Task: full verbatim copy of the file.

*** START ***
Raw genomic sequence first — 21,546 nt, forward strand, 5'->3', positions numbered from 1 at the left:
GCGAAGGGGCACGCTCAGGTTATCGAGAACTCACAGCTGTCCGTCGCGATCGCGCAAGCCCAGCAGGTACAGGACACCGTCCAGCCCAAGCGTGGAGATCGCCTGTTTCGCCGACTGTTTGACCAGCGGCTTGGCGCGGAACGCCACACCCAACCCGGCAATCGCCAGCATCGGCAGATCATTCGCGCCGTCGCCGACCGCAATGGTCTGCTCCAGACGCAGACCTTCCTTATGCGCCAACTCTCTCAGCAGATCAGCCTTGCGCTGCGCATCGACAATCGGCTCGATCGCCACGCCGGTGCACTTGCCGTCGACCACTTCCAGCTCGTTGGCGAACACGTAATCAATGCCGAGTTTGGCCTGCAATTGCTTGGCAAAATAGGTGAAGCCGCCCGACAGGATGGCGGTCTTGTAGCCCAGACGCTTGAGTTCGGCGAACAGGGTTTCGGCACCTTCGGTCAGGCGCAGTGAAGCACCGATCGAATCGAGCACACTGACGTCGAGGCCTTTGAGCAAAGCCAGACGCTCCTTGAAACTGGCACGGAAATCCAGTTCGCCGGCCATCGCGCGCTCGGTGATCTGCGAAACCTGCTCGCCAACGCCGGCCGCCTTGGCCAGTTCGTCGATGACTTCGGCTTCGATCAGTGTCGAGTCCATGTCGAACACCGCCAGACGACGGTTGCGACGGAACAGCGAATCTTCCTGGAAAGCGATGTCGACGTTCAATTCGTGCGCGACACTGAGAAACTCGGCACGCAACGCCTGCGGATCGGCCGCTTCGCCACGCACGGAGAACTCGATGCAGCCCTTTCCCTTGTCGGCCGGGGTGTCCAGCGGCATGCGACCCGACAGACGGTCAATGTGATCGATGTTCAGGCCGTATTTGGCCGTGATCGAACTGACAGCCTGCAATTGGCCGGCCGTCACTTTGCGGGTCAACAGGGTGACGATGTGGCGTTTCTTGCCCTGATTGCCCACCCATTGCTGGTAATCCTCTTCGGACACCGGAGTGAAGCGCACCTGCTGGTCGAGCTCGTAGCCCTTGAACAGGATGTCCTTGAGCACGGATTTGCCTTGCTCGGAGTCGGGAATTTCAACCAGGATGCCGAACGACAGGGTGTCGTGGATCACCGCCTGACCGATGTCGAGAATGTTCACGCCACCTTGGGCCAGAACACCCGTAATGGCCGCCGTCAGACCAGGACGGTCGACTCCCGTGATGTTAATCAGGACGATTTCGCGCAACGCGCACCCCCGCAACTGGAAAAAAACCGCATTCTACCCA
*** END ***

Raw genomic sequence first — 21,546 nt, forward strand, 5'->3', positions numbered from 1 at the left:
GCGAAGGGGCACGCTCAGGTTATCGAGAACTCACAGCTGTCCGTCGCGATCGCGCAAGCCCAGCAGGTACAGGACACCGTCCAGCCCAAGCGTGGAGATCGCCTGTTTCGCCGACTGTTTGACCAGCGGCTTGGCGCGGAACGCCACACCCAACCCGGCAATCGCCAGCATCGGCAGATCATTCGCGCCGTCGCCGACCGCAATGGTCTGCTCCAGACGCAGACCTTCCTTATGCGCCAACTCTCTCAGCAGATCAGCCTTGCGCTGCGCATCGACAATCGGCTCGATCGCCACGCCGGTGCACTTGCCGTCGACCACTTCCAGCTCGTTGGCGAACACGTAATCAATGCCGAGTTTGGCCTGCAATTGCTTGGCAAAATAGGTGAAGCCGCCCGACAGGATGGCGGTCTTGTAGCCCAGACGCTTGAGTTCGGCGAACAGGGTTTCGGCACCTTCGGTCAGGCGCAGTGAAGCACCGATCGAATCGAGCACACTGACGTCGAGGCCTTTGAGCAAAGCCAGACGCTCCTTGAAACTGGCACGGAAATCCAGTTCGCCGGCCATCGCGCGCTCGGTGATCTGCGAAACCTGCTCGCCAACGCCGGCCGCCTTGGCCAGTTCGTCGATGACTTCGGCTTCGATCAGTGTCGAGTCCATGTCGAACACCGCCAGACGACGGTTGCGACGGAACAGCGAATCTTCCTGGAAAGCGATGTCGACGTTCAATTCGTGCGCGACACTGAGAAACTCGGCACGCAACGCCTGCGGATCGGCCGCTTCGCCACGCACGGAGAACTCGATGCAGCCCTTTCCCTTGTCGGCCGGGGTGTCCAGCGGCATGCGACCCGACAGACGGTCAATGTGATCGATGTTCAGGCCGTATTTGGCCGTGATCGAACTGACAGCCTGCAATTGGCCGGCCGTCACTTTGCGGGTCAACAGGGTGACGATGTGGCGTTTCTTGCCCTGATTGCCCACCCATTGCTGGTAATCCTCTTCGGACACCGGAGTGAAGCGCACCTGCTGGTCGAGCTCGTAGCCCTTGAACAGGATGTCCTTGAGCACGGATTTGCCTTGCTCGGAGTCGGGAATTTCAACCAGGATGCCGAACGACAGGGTGTCGTGGATCACCGCCTGACCGATGTCGAGAATGTTCACGCCACCTTGGGCCAGAACACCCGTAATGGCCGCCGTCAGACCAGGACGGTCGACTCCCGTGATGTTAATCAGGACGATTTCGCGCAACGCGCACCCCCGCAACTGGAAAAAAACCGCATTCTACCCA